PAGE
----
This is a weekly browsing of recent relevant industry news articles, helpful for educating ourselves as well as for sharing with our peers. Please post any thoughts in the comments section!
Two years ago, I called the cloud the most disruptive technology ever, because it made the world’s most advanced technologies available to just about anyone with an internet connection. Previously, only large enterprises that could afford to maintain expensive IT staffs could access cutting edge capabilities. Still, while the cloud has proved to be highly disruptive, it offered few capabilities that didn’t exist before. Sure, it made those capabilities cheaper, more efficient and more accessible, but the truth is that, outside of large data applications like Hadoop and Spark, it didn’t allow us to do much that we couldn’t do before.
When GoDaddy, the company best known for selling Internet domain names and a dark period of racy ads, debuted cloud computing services in March, some people scratched their heads. It was a big departure, they thought, to rent computing power and software tools to small and medium-sized business. But the company says the service is a natural extension of the products it’s been selling for some time, especially to developers who build websites for small businesses. “It makes it really simple for the little developers,” GoDaddy CEO Blake Irving told Fortune about the company’s new cloud computing service.
Ford Motor Co., seeking to boost its software expertise ahead of a shift to electric and autonomous cars, will invest $182.2 million in Pivotal Software Inc., the cloud-computing joint venture of EMC Corp. and VMware Inc. The investment gives the automaker a stake of about 6.6 percent in San Francisco-based Pivotal, Ford said. Microsoft Corp. will also invest in a financing round that totals $253 million, Pivotal said, adding that it has no set plans for a public share sale -- an option EMC Chief Executive Officer Joe Tucci said in October could happen in the “not-too-distant future.” For Pivotal, the investments bring in cash to fund operations at a time when an IPO now seems unlikely for the next year or two, according to a person familiar with Pivotal’s thinking.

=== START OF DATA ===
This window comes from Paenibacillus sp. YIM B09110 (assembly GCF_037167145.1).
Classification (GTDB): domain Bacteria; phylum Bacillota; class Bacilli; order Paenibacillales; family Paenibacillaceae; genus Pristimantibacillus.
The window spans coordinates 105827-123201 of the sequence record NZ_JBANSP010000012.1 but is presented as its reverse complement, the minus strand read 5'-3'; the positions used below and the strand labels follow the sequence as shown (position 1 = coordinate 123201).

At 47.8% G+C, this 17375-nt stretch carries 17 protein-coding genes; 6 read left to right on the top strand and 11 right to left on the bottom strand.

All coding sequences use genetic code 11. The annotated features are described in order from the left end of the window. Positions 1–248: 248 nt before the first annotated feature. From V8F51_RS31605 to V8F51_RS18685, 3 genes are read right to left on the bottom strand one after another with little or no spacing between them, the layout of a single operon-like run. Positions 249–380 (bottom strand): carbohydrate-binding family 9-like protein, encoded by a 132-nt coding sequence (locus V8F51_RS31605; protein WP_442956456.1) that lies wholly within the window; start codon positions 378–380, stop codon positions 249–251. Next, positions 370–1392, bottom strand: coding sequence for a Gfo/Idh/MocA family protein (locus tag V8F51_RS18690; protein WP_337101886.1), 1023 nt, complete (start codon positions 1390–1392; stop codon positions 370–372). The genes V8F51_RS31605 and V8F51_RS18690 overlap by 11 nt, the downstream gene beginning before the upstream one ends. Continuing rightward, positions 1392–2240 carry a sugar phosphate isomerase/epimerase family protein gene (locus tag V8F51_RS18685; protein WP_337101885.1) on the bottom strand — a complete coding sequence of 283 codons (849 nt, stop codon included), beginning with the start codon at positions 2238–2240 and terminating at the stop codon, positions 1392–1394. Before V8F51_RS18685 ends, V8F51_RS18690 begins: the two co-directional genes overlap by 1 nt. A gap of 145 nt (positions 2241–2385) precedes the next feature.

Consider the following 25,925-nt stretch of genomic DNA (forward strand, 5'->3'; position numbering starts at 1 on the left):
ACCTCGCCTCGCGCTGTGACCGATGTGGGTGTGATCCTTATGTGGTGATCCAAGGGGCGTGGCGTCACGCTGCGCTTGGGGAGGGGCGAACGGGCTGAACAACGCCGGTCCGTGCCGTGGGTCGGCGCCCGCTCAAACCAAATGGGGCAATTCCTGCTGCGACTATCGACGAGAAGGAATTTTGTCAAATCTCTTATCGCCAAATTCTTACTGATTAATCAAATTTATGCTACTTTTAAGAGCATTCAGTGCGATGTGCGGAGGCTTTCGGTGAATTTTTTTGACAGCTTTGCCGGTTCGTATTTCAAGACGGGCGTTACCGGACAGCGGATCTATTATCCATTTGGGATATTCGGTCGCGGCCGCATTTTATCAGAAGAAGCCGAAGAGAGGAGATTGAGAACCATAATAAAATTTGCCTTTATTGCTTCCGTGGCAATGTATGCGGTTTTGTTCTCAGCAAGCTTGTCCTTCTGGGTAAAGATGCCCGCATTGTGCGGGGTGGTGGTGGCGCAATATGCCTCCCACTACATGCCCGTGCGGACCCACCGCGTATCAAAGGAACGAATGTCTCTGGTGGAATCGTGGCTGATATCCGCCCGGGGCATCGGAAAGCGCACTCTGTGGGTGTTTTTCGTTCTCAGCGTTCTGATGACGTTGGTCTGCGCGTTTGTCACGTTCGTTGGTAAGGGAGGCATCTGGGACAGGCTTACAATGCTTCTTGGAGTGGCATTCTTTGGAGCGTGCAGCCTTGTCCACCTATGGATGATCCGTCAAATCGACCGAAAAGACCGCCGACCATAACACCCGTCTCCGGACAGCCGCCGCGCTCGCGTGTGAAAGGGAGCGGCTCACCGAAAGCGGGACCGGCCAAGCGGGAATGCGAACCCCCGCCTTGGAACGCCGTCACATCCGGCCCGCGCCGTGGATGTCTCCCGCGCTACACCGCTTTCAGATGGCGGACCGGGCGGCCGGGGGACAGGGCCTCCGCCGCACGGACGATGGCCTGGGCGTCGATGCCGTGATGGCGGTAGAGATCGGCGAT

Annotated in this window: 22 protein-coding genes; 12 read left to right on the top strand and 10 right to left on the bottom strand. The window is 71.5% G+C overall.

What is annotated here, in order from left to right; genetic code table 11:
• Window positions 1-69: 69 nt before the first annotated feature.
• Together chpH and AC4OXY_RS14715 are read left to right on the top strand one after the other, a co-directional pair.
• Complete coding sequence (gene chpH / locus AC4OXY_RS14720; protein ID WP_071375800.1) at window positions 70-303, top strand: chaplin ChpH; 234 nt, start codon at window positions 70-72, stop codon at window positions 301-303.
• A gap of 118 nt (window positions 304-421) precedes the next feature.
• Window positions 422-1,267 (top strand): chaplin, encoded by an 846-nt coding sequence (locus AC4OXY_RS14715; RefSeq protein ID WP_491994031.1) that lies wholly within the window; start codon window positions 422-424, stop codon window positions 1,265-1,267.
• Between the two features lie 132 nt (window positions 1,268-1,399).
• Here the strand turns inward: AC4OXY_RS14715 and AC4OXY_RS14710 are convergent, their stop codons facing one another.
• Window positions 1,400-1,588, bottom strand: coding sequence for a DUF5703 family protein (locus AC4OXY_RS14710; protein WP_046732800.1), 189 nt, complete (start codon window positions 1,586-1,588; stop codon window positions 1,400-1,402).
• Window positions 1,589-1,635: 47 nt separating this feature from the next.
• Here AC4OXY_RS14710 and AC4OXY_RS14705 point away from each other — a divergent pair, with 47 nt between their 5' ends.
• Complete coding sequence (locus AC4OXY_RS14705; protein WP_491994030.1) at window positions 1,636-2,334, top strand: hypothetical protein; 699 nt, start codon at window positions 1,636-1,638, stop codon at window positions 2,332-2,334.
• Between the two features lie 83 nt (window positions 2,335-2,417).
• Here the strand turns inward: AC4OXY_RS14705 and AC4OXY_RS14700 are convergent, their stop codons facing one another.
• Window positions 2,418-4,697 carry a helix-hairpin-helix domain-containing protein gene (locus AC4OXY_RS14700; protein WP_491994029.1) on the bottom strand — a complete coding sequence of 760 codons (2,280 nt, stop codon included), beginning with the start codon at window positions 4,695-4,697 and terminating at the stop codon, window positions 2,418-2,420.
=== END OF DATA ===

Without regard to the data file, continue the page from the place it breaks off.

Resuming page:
The cloud is becoming more important at SAP SE, both as a driver of revenue and for internal productivity. Thomas Saueressig, who officially took the reins as CIO of SAP on May 1, plans to continue the work of previous CIO Helen Arnold. Helen Arnold told CIO Journal last year that the company is moving core software, such as its HANA analytic platform as well as corporate procurement and travel applications to the cloud. Mr. Saueressig wants to improve employee satisfaction by giving them a choice of devices and access to a range of cloud services that can help make them productive anywhere.
Miner Corp., which services facilities and repairs mission critical equipment, is making a big bet on the cloud as well as Salesforce. The company, which is nearing the 50-year-old mark, has a network of 300 in-house and 40,000 partner technicians and is expanding nationally. Privately-held Miner recently acquired ESS Group and House of Doors to gain more market coverage. Miner has 22 markets and partners in others to gain nationwide coverage in the U.S.